The sales have to be recorded to show the equivalent number of tickets of the lowest denomination on each horse and on the grand total. Each 10s. ticket must therefore register one, each 1 pound ticket two, each 5 pound ticket ten, and so on, up to the 1,000 pound ticket, which must register as two thousand, as it is equivalent to two thousand 10s. tickets.
The machine to be installed therefore, must automatically record from instant to instant the total sales on each horse, and the grand total of all sales, and must display these figures in such a way that they may be easily legible to the public. This last requirement necessitates the use of very large counters or numerators, as the figures require to be legible from a distance of at least 200 feet.
This latter condition necessitates the use of counter wheels of large diameter , even as much as 2 feet, and as the speeds at which they are required to revolve is sometimes great, and the inertia, however lightly they may be constructed, considerable, they cannot therefore be started or stopped suddenly. Further, also, in such installations it is necessary to locate many of the ticket-selling booths at a considerable distance from the adding machine, which necessitates the use of electric power for the transmission of the records from the selling machines to the recording machine.
Here, again, difficulties arise, as the first requirement of a totalisator is absolute accuracy, and the use of electric transmission obviously introduces a possible weakness which has to be guarded against Thus, an electric cable may break, insulation may fail, magnet coils may burn out or short or there may even be a complete interruption in the supply of electric power to the machine. A complete system of safety gear has therefore to be introduced, which will only permit of the issue of a ticket at any booth on any horse if the electric connection between that selling machine and that horse is in order, and electric power available.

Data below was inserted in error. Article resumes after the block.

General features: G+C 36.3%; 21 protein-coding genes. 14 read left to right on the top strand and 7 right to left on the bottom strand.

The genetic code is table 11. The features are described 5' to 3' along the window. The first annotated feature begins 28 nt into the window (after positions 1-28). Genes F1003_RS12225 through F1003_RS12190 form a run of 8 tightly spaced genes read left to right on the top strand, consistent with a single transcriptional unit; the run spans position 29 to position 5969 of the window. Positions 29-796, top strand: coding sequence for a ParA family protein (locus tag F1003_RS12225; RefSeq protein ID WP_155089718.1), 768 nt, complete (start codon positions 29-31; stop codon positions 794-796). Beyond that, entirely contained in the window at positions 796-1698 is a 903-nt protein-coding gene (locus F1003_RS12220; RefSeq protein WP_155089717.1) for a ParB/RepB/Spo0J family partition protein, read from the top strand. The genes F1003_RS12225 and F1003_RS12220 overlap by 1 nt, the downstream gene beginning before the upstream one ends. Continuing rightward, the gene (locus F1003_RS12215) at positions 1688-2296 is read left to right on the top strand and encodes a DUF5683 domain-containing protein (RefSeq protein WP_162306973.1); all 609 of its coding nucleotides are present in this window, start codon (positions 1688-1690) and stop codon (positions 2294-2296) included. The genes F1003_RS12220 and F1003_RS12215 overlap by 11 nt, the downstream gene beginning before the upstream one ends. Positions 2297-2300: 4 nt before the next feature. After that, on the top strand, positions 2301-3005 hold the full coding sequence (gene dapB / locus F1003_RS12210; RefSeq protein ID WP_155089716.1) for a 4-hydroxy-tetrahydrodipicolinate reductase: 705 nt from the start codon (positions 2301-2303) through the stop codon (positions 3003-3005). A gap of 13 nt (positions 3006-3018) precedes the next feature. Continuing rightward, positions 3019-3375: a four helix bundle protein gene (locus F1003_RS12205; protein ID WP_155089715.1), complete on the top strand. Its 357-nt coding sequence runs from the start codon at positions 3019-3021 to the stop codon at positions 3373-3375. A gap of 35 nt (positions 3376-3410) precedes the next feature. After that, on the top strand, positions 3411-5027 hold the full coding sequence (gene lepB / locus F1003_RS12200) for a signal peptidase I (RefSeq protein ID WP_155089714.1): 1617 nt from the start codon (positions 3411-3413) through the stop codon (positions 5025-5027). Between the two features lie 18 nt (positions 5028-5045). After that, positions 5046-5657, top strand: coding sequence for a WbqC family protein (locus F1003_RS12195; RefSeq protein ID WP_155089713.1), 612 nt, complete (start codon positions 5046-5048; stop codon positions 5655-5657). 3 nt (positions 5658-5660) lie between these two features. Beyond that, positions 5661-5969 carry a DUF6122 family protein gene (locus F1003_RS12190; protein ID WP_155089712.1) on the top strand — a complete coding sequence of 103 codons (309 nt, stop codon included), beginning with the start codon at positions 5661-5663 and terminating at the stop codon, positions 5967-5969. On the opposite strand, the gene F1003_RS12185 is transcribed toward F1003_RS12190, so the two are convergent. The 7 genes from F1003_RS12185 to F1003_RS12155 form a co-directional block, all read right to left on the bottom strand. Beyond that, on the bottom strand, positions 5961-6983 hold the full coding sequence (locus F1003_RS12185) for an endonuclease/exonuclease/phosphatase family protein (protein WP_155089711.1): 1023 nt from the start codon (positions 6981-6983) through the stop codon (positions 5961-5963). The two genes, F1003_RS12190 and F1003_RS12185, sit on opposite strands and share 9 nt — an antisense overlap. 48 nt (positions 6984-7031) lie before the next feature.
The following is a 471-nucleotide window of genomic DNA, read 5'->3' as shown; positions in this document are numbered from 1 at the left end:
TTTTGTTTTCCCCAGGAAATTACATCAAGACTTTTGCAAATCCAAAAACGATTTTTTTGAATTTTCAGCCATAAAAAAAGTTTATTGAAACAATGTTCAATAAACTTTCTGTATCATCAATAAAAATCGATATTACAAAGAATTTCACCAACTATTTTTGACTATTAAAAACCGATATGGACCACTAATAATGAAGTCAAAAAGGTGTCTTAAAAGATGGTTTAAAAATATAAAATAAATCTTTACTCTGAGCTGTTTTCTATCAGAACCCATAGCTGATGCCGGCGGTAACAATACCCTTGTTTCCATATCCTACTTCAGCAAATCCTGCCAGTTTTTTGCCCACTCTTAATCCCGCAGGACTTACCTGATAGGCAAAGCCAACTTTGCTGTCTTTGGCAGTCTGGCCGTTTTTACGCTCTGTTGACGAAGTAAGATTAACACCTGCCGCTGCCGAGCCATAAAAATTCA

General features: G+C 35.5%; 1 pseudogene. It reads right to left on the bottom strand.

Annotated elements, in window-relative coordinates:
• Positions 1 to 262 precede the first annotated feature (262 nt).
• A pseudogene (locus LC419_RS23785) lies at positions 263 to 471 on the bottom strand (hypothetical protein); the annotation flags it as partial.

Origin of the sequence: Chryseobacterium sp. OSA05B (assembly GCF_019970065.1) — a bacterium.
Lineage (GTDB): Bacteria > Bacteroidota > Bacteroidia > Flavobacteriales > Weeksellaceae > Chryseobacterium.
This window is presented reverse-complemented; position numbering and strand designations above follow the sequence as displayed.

This may be more briefly expressed by saying that the whole installation must be so arranged that no ticket can possibly be issued without its issue being correctly recorded and vice versa, that no “record” can be transmitted and recorded without the corresponding issue of a ticket.
One more factor also is of importance. The whole equipment has frequently to be worked at very high pressure during selling operations, and the liability of faulty operation of the ticket-selling machines is thus greatly increased. The design of these equipments has, therefore to be such as to make them as nearly ” fool proof ” as possible.
The foregoing will have made clear the very peculiar and somewhat exacting conditions that have to be met in order to ensure a successful solution of’ the problem.
The first and most essential factor is the obtaining of a mechanism which will add the records received from a number of independent operators. This has been done in two ways. The first method, which has met with a certain measure of success in small equipments, depends upon the release of a marble or steel ball whenever a ticket is issued. These marbles are held in magazines, and as released they gravitate to one or other of a group of counters, and operate the counters by reason of their weight or through some trip mechanism. After passing through the particular horse counter, they are all elevated by conveyor to again gravitate to, and operate the grand total counter. Thus, if twenty sellers at the same instant each issue a 10s. ticket on one horse, twenty marbles are released, one from each of twenty magazines and these all gravitate to operate the horse counter. After completing this work the twenty marbles are elevated by conveyor to then run through and operate the grand total counter. If a 1 pound ticket is sold two marbles have to be released, and similarly ten for a 5 pound ticket, and so on. There are obvious limitations to this system, but as the originator of a rival system, the writer does not feel justified in making further reference to them. The other system of “collective adding,” as it may be called, depends primarily upon the use of a group of super-imposed epicyclic gears. Such a group is shown diagrammatically in Figure 8.